Buffalo, New York warehouse fire injures 12 firefighters
Tuesday, June 3, 2008
Buffalo, New York, United States have been taken to the hospital where they are being treated for smoke and chemical inhalation after a massive fire broke out at a warehouse on Buffalo's west side, early Monday morning. At least three fire companies started battling the blaze, which engulfed the entire warehouse, sending a plume of smoke into the air which could be seen for several miles, at one point darkening the sky. All 12 firefighters are being treated at Erie County Medical Center, but their conditions are not known. At least 80 firefighters were reported to be on scene along with a total of nine of the 19 fire companies in Buffalo. Firefighters were still on scene as of 9:15 a.m. EDT (UTC-4) today, nearly 24 hours after the fire started.— 12 firefighters in
The fire started at the Leisure Living Pool Supplies warehouse at 1130 Niagara street between West Ferry and Albany streets behind the Rich Products building at around 10:30 a.m. Monday and was not brought under control until 6:30 a.m. today. The warehouse is three floors tall. Firefighters had the fire under control just before 12:00 p.m. Monday, but wind off Lake Erie reignited the fire at around 3:00 p.m. At around 7:00 p.m., most of the blaze was under control, but smoke could still be seen coming from the building. All employees from both Rich's and the chemical company have been sent home for the day and made it out safely. The building is owned by PoolSupplies.com which is a division of Leisure Living, selling supplies, recreation and chemicals for swimming pools. Leisure Living is a company of Island Pools.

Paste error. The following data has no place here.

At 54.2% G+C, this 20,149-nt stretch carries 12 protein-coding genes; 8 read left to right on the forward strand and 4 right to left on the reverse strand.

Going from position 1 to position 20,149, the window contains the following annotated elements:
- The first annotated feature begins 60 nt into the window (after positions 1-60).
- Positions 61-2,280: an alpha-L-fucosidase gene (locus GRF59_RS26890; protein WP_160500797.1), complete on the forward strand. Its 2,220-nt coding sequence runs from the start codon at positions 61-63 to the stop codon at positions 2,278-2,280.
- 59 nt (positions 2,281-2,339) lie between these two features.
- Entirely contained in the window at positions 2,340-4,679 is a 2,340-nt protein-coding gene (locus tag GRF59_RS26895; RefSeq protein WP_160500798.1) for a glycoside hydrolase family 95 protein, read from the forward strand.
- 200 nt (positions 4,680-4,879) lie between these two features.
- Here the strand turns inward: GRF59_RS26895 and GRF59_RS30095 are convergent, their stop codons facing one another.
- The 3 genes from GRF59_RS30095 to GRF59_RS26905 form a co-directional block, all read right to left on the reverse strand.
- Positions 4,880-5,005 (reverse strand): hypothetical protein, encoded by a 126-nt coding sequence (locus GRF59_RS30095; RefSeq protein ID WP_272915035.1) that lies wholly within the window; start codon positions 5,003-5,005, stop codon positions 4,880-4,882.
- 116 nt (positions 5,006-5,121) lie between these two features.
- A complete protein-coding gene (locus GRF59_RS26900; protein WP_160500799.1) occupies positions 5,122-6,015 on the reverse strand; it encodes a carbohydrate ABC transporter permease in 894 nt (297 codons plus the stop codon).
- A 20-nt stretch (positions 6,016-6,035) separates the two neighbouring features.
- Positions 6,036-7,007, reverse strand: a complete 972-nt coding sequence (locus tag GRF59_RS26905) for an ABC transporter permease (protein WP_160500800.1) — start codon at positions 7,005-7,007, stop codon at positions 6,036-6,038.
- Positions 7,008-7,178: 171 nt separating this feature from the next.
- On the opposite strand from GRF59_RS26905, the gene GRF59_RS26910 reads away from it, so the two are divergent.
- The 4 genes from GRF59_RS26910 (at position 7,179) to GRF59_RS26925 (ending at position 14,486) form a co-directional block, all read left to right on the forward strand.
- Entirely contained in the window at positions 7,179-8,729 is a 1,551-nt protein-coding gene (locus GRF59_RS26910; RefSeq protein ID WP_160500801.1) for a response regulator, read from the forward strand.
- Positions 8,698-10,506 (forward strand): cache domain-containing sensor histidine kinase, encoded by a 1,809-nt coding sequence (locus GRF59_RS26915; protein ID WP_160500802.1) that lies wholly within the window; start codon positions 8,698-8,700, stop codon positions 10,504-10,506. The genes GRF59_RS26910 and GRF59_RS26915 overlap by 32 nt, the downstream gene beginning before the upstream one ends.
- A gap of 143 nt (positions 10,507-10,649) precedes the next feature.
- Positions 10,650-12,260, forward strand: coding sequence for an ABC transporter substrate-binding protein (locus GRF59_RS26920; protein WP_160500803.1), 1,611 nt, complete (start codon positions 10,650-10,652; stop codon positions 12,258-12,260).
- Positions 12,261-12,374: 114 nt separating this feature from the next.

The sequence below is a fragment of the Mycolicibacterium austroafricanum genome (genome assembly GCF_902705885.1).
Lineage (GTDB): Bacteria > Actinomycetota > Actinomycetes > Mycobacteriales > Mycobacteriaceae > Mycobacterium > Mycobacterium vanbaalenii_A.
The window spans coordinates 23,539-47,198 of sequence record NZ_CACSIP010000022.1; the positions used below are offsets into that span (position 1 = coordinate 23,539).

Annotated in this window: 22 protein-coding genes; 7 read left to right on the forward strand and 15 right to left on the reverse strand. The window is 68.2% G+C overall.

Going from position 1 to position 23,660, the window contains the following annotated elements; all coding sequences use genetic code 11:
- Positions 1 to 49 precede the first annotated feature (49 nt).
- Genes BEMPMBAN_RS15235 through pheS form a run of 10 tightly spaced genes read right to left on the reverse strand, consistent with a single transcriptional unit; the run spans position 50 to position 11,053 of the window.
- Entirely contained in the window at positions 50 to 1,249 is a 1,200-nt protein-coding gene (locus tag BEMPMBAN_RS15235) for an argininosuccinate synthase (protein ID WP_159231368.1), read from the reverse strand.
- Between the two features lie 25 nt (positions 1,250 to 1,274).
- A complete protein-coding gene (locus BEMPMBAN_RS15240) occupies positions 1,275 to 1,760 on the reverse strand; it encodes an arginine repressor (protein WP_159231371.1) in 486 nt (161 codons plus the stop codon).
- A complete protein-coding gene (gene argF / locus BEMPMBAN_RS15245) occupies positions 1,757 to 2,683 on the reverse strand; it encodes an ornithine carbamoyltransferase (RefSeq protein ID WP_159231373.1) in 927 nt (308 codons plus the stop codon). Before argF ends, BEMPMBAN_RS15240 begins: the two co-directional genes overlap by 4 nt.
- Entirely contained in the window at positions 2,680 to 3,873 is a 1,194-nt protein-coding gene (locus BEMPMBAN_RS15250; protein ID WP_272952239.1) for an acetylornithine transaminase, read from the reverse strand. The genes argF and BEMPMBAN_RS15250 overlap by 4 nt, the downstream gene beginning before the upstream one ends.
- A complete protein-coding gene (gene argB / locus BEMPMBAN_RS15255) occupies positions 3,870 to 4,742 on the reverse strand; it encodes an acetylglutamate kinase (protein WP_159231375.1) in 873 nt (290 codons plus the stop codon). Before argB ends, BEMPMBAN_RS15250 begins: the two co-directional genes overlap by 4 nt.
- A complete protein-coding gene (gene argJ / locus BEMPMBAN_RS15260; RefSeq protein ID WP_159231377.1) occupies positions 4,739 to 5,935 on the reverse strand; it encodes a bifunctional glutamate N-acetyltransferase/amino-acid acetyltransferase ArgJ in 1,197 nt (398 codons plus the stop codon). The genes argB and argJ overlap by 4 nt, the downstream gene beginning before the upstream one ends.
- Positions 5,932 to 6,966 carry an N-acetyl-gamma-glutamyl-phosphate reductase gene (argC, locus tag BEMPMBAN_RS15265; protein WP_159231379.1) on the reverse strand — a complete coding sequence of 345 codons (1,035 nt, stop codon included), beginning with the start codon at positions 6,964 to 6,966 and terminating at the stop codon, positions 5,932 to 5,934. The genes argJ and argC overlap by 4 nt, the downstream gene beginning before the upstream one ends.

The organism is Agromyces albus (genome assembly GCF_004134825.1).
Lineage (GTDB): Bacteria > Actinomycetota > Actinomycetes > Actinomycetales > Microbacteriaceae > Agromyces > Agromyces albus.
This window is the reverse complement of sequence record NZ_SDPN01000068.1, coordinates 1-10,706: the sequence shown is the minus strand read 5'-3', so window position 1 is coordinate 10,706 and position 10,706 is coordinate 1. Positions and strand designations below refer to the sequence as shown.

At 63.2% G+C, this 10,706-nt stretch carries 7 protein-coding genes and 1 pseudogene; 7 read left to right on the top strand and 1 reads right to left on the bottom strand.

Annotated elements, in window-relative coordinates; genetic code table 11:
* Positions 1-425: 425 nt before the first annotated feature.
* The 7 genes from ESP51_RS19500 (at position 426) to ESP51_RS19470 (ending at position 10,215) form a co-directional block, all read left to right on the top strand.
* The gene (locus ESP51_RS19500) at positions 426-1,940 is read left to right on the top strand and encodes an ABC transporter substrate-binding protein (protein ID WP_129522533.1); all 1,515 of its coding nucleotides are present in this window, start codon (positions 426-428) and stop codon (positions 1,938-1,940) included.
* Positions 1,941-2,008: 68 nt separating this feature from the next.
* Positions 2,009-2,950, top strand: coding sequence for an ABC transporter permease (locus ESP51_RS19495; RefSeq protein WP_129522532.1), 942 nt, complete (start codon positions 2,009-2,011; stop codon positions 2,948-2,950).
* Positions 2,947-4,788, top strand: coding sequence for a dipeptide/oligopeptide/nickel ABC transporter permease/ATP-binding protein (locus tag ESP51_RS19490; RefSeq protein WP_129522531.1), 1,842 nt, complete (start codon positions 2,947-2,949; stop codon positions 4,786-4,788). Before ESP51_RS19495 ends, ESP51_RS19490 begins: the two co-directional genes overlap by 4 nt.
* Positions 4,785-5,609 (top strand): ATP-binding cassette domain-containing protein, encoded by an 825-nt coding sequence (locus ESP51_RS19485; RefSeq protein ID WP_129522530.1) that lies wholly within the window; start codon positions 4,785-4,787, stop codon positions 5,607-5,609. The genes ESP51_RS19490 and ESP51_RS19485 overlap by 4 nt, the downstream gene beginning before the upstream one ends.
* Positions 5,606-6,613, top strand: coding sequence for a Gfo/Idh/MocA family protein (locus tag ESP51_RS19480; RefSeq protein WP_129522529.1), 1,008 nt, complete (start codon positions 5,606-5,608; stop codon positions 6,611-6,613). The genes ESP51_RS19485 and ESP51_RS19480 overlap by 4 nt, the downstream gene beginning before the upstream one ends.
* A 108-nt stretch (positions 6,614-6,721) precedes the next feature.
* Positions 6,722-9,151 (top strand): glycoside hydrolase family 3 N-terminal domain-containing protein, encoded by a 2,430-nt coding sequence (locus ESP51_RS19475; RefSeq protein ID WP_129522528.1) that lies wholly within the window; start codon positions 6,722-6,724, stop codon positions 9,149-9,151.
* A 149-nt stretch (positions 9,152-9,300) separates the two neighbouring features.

|The fire reignited again sometime this afternoon. It appears it reignited due to the earlier collapse of the roof and the winds off the lake.|
—Michael DeGeorge, Buffalo Police Department spokesman
At 9:00 p.m., firefighters reported that most of the fire was contained under the collapsed portions of the building, but around 10:00 p.m. firefighters reported that more thick black smoke started to rise from the building. Black smoke usually indicates burning, whereas white smoke often indicates water putting out a fire. Firefighters are using a helicopter, courtesy of the Erie County Sheriff's Department, that is equipped with infrared cameras in order to see the areas of the building which still contain a significant amount of heat or fire.
After having fought the fire for over 24 hours, fire officials stated that the fire was mostly extinguished and ordered fire companies to start shutting down the hoses and pack up their equipment. Just before 1:00 p.m. the fire command post stated that fire investigators were on scene and that "they can call us (firefighters) back if they need anything."
Officials have urged all residents near the blaze to stay indoors and to shut all windows and doors due to the smoke which has been blowing close to the ground. At least one civilian who was inside a park at the foot of Ferry was also taken to the hospital for smoke and chemical inhalation. Officials were able to evacuate the park and no other injuries were reported. At one point, the sun was blocked by the black smoke rising from the building.